come in(redirected from Coming in)
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1. To enter a place, such as a room, house, etc. Often used as an imperative. In this usage, "on" can be used between "come" and "in." I came in while the meeting was in progress, so I waited in the back. Come in! I'm in the kitchen! Come on in and have a seat.
2. To arrive at a particular place or destination. Those dresses were scheduled to come in last Tuesday. When does your flight come in?
3. To finish a contest or competition in a particular position or place (as in first, second, third, etc.). I didn't expect to come in first or anything, but finishing last is pretty disappointing.
4. To join something that is already in progress, often in a particular way or role. Ashley will sing the verse, and then we'll all come in on the chorus.
5. To be received, as of a transmission. Call me back later—you're not coming in well, so I can barely hear you.
6. To have or finish with a particular value or measurement. You came in at two minutes and 30 seconds, which is a better time than your last race. The estimate came in way too high, so we have to solicit more bids.
7. To approach or reach the shore, as of the tide. If you're trying to stay dry, we should move our chairs back before the tide comes in again.
8. To receive or be subject to something. Those boys are going to have to come in for a punishment after starting the food fight.
9. To join a group in doing something. We're pooling our money to get Sean a graduation gift, if you want to come in with us.
come on in
A polite request or command to enter some place. Come on in, we've got a place at the table ready for you! Thank you for calling over, won't you please come on in?
Come (on) in.and come on in(to) something
Enter.; Come into this place. (A polite invitation to enter someone's home, office, room, etc. It is more emphatic with on.) Bob: Hello, you guys. Come on in. We're just about to start dinner. Bill: Come in. Nice to see you. Mary: I hope we're not too early. Bill: Not at all. Come on into the house and have a cold drink.
1. to enter. (Often a command or polite request.) Please come in. If you will come in and have a seat, I will tell Betty that you are here.
2. to arrive; [for a shipment of something] to arrive. New models come in almost every week. When do you expect a new batch to come in? The tomatoes will come in at the end of July. The election results came in early in the evening.
3. [for a broadcast signal] to be received satisfactorily. Can you hear me? How am I coming in? You are coming in all right.
1. Arrive, become available for use or begin to produce, as in Has the new fall line come in yet? or The latest reports are coming in now, or This well has just begun to come in. [Late 1800s]
2. Also, come in on. Join an enterprise, as in Do you want to come in on our venture? [Mid-1800s]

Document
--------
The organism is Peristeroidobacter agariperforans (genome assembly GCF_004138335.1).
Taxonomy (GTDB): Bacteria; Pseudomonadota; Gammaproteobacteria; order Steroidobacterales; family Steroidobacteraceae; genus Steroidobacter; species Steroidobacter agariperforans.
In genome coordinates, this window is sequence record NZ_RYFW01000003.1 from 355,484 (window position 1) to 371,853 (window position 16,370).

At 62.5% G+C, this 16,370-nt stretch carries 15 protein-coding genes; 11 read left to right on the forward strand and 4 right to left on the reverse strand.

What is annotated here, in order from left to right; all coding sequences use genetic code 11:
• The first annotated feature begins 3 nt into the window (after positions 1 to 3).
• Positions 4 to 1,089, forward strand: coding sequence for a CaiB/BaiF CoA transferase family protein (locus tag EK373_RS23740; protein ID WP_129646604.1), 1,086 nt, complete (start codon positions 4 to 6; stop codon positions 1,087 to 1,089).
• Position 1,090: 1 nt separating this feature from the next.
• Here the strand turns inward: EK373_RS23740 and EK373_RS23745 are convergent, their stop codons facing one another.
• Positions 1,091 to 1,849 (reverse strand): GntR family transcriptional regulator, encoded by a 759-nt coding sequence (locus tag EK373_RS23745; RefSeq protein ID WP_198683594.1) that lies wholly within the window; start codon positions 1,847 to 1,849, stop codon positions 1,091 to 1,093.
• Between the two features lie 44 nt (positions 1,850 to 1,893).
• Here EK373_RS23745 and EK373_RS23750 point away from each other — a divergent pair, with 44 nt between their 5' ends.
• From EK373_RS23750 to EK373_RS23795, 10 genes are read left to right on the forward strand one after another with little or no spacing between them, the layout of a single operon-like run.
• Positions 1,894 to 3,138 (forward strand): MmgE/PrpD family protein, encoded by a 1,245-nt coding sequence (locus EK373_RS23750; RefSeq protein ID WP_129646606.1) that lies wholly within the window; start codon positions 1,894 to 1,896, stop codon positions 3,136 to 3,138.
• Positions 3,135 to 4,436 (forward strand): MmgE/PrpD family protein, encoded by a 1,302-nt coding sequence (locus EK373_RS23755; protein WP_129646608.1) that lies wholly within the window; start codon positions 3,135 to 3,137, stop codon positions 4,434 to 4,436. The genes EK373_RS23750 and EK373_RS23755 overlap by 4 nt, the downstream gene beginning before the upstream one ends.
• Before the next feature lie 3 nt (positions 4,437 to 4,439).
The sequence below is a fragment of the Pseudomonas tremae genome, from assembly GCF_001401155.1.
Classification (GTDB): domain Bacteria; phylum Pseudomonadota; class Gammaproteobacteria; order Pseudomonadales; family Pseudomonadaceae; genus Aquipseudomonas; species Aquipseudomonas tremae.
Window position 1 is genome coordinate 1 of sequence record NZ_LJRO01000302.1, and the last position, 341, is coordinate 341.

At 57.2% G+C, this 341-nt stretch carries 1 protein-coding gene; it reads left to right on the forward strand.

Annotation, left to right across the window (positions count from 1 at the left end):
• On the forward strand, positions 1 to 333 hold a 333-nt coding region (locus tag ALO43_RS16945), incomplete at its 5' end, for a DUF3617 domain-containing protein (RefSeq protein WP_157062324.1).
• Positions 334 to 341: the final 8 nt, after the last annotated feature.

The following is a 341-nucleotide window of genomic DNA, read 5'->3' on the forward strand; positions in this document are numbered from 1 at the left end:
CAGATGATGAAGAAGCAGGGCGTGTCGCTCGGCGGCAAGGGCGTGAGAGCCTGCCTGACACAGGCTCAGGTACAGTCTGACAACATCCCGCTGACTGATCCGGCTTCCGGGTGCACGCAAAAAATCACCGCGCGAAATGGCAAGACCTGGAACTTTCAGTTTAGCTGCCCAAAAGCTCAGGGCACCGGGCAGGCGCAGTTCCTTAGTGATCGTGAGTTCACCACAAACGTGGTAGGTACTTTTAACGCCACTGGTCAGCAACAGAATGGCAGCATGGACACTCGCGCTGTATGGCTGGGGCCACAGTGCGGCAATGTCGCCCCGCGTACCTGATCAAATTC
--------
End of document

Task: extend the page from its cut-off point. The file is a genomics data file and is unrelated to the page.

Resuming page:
3. Be one of those who finish a contest or race, as in My horse came in last. [Late 1800s]
4. Perform or function, as in This mixer comes in very handy, or Where does my department come in? [Late 1800s] Also see come in handy.
5. Enter into an account, issue, or list, as in Where does this question come in? or Please explain where in this long process I come in. This usage dates from Shakespeare's time and appears in The Tempest (2:1): "Widow? A pox on that! How came that widow in?" Also see subsequent entries beginning with come in; come into; this is where I came in.
come on in
Please enter, as in Come on in, the door's open. This phrase is simply a friendly request to enter one's house or some other place. The related come on in, the water's fine originated as an encouragement (or, sometimes, a command) to a reluctant or fearful swimmer but has been extended to other activities, as in Come on in, the water's fine-this is a great office to work in!
1. To enter some enclosed region: You may open the door and come in.
2. To arrive or become available: We don't have any summer hats now, but a new shipment will be coming in soon. Some important information just came in that we think you should know about.
3. To arrive at an airport, harbor, or other central location. Used especially of modes of transportation: The flight comes in at 6:00.
4. To approach or encroach upon a shoreline: The tide is coming in after noon. Big waves will come in for some time after the storm.
5. To arrive, among those who finish a contest or race, at some rank with respect to the others: My friend came in fifth place in the spelling contest, and I came in last. These two runners will come in ahead of the others.
6. To be received. Used of wireless communications: The radio signal is not coming in well because of the electrical storm.
7. To take on a specified role: You don't have to help move the boxes; come in when we need you for the furniture. Chapter five of the book is where the main character comes in.
8. come in at To be measured or evaluated as having some value: The heaviest of the parcels came in at more than ten pounds.
9. come in for To be subject to something: The engineers came in for high praise with their clever design. The officials will come in for sharp criticism by the newspapers.
10. come in with To join some group in some endeavor or toward achieving something: Do you want to come in with us to buy a birthday present for Timmy?